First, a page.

Frequently Asked Questions
Whether you need a routine annual exam or help with a specific medical condition, our physicians are experts in all areas of gynecology and women's care. During routine annual exams, our physicians perform Pap tests, clinical breast exams and answer any questions you may have about your body. They also can provide guidance about birth control options, if necessary. In addition to routine gynecology exams, our physicians offer a range of treatment options. Some common gynecologic questions about important screenings are listed below.
Breast Cancer Screening
What is a mammogram?
- A mammogram is an x-ray of the breast used to screen for breast cancer
When should I get a mammogram?
- Most women should start getting yearly mammograms at the age of 40. However, depending on patient history and other factors, there may be times when deviations from guidelines are recommended
What happens if my mammogram is abnormal?
- If there is an abnormality detected on your mammogram you may be asked to come back for another specialized mammogram (called a diagnostic mammogram) or to receive a breast biopsy
Cervical Cancer Screening
What is a Pap smear?
- A Pap smear is a swab of the cervix that screens for cervical cancer but is not used for a diagnosis of pre-cancer or cancer
What is HPV?
- HPV is the human papilloma virus, which is though to be responsible for the majority of cases of cervical cancer
If you are age 26 or younger, talk to your doctor about the HPV vaccine
When should I get my Pap smear?**
- Routine screenings should begin at age 21
- Women between the ages of 21 and 29 should have a pap smear every 3 years
- Women between the ages of 30 and 65 should have a pap smear combined with HPV testing every 5 years
- For most women, screening with Pap smears is not necessary after the age of 65
** Depending on patient history and other factors, there may be times when deviations from guidelines are recommended
What happens if my Pap smear result is abnormal?
- If a Pap smear result returns with abnormalities, a biopsy of the cervix may be needed. However, not all abnormal Pap smears will require a biopsy
Colon Cancer Screening
How do you screen for colon cancer?
- The most common method used to screen for colon cancer is a colonoscopy, which is an examination of the large intestine (colon) and portion of the small intestine with a camera on the end of a thin flexible tube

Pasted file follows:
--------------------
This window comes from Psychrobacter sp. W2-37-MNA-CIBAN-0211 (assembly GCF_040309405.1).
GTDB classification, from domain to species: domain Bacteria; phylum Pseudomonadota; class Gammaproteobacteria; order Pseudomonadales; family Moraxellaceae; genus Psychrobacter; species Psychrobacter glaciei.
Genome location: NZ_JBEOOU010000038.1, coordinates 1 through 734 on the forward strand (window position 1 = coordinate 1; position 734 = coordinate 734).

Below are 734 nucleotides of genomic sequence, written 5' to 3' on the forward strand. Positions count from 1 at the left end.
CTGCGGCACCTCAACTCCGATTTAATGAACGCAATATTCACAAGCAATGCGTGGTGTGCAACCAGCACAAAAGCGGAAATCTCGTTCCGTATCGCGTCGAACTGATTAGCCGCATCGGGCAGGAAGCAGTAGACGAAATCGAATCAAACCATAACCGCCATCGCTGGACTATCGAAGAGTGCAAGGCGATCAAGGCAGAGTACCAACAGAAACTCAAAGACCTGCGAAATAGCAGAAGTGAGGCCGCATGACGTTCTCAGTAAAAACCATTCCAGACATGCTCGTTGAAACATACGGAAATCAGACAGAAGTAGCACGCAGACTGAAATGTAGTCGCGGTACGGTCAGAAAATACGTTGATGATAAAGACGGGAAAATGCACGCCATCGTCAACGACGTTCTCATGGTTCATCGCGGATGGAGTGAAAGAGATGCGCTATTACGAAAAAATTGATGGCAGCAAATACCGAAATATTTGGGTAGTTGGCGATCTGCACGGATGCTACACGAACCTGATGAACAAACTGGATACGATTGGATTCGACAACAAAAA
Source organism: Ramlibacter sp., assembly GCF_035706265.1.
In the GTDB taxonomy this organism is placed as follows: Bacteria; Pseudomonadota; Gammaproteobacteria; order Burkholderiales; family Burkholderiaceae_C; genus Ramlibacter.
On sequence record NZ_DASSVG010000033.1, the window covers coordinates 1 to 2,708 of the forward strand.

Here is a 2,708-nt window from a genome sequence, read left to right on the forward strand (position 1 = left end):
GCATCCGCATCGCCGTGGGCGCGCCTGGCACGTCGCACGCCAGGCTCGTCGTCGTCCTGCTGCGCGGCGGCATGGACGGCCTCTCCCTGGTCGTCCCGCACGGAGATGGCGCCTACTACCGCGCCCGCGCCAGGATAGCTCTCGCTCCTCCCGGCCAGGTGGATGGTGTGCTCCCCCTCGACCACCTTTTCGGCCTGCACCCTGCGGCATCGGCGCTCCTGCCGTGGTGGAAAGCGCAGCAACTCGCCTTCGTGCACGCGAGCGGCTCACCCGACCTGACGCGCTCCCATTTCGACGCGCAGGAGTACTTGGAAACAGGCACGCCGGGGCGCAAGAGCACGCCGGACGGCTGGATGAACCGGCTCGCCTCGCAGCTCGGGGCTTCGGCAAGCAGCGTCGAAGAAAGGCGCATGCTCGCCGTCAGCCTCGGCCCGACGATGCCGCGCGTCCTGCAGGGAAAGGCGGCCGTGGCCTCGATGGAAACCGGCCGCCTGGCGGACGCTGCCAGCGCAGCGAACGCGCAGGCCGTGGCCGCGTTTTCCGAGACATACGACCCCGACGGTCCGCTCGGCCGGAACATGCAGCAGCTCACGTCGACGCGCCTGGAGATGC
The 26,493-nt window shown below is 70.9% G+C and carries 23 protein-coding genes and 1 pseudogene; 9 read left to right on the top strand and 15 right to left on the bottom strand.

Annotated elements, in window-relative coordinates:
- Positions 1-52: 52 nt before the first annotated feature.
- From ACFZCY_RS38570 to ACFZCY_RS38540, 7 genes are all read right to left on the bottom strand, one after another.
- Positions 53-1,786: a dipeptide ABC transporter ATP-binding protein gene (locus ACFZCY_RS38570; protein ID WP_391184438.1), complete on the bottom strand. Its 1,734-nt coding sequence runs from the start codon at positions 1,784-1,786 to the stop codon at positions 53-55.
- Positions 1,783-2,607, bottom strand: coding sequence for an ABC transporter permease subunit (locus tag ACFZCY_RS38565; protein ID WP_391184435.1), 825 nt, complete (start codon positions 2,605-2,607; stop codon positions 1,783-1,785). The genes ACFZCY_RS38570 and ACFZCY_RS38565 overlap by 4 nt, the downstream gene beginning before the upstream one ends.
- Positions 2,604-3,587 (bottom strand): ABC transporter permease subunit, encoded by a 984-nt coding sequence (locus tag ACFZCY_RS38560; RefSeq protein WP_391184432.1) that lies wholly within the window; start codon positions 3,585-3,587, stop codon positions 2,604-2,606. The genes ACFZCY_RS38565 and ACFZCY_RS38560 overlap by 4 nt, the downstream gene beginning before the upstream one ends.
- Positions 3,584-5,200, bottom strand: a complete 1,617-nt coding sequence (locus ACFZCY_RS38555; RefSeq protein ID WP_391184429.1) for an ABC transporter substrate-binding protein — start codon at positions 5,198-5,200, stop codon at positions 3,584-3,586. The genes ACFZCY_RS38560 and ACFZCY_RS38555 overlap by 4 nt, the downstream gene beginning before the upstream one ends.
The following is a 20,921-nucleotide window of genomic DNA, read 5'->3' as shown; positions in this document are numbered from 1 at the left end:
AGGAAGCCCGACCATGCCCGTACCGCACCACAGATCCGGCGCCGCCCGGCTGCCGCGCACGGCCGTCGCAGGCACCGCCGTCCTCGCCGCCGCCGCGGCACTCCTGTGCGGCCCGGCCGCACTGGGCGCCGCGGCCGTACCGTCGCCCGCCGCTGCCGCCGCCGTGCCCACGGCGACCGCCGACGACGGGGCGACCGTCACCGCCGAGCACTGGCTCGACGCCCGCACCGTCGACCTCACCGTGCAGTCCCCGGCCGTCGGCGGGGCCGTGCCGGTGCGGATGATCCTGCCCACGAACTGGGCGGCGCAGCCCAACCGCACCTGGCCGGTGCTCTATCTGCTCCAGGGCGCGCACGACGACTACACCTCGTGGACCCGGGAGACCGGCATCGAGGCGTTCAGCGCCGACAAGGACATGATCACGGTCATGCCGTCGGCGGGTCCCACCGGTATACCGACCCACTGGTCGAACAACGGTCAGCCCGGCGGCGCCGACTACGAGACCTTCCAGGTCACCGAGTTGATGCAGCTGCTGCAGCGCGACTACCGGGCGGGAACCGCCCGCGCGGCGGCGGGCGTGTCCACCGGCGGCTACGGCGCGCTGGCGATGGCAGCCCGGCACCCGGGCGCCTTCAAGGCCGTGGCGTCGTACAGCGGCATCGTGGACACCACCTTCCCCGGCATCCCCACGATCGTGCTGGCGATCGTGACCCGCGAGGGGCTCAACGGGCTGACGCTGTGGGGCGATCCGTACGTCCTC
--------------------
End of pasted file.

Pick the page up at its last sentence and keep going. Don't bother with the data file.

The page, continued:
- You will be referred to a gastroenterologist to schedule this test
When should I get screened?
- Most women should start screening at age 50. However, depending on personal or family history, it may be recommended you start earlier
How often will I need a colonoscopy?
- Women with normal findings on their colonoscopy will generally need one every 10 years
- If there are polyps or other findings during your exam, you may need them more frequently
What is osteoporosis?
- Osteoporosis is caused by a decrease in bone mass. This often occurs in women after menopause due to a decrease in estrogen
- Osteoporosis increases the risk of fractures
How do we screen for osteoporosis?
- Dual-energy X-ray absorptiometry (DEXA) is used to evaluate bone mineral density
- A DEXA scan can diagnose osteoporosis and help identify those at risk of developing osteoporosis
When should I get screened?
- Most women should start screening at age 65. However, depending on personal or family history, it may be recommended that you start earlier
What happens if I have osteoporosis?
- There are several treatment options now available for osteoporosis. Your provider will help you select one that is best for you
How do I prevent osteoporosis?
- Maintain a healthy weight
- Weight bearing exercises (like walking)
- Calcium and vitamin D supplementation (either through diet or vitamins)
- Smoking cessation
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